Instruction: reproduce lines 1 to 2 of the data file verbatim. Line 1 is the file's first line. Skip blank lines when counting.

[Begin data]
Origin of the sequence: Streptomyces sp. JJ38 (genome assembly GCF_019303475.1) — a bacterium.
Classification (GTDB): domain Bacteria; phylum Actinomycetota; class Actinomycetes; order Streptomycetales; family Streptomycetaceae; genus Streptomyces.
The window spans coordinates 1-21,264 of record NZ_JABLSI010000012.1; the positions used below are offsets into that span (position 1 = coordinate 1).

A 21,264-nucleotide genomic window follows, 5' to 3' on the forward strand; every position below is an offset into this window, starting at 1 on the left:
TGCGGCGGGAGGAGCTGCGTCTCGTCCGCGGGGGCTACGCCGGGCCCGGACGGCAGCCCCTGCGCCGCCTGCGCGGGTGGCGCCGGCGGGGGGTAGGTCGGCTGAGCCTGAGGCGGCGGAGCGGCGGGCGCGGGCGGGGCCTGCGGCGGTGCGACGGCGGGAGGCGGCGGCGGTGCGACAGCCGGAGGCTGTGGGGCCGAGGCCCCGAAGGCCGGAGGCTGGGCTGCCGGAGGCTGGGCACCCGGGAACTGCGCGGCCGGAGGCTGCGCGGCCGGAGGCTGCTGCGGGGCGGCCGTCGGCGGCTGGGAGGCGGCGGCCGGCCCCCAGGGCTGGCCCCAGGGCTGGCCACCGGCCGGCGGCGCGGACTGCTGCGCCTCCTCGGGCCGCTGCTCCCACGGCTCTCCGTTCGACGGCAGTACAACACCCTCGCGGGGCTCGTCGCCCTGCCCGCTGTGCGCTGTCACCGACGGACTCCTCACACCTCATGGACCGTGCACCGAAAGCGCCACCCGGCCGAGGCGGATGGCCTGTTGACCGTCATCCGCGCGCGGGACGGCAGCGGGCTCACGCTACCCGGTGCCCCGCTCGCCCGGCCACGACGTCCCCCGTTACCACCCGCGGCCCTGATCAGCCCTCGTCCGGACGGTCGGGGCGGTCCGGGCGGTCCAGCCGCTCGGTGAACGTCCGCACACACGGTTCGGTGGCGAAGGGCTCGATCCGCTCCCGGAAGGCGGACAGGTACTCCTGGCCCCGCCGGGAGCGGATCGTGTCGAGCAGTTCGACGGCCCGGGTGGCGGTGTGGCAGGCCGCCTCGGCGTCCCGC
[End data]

Origin of the sequence: Streptomyces sp. JJ38 (genome assembly GCF_019303475.1) — a bacterium.
Classification (GTDB): domain Bacteria; phylum Actinomycetota; class Actinomycetes; order Streptomycetales; family Streptomycetaceae; genus Streptomyces.